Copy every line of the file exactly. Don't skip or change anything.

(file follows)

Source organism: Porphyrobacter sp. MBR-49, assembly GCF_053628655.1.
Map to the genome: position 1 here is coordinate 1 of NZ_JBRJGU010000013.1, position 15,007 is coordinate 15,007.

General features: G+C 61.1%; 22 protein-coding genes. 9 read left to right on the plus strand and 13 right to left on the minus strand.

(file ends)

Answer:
Source organism: Porphyrobacter sp. MBR-49, assembly GCF_053628655.1.
Map to the genome: position 1 here is coordinate 1 of NZ_JBRJGU010000013.1, position 15,007 is coordinate 15,007.

General features: G+C 61.1%; 22 protein-coding genes. 9 read left to right on the plus strand and 13 right to left on the minus strand.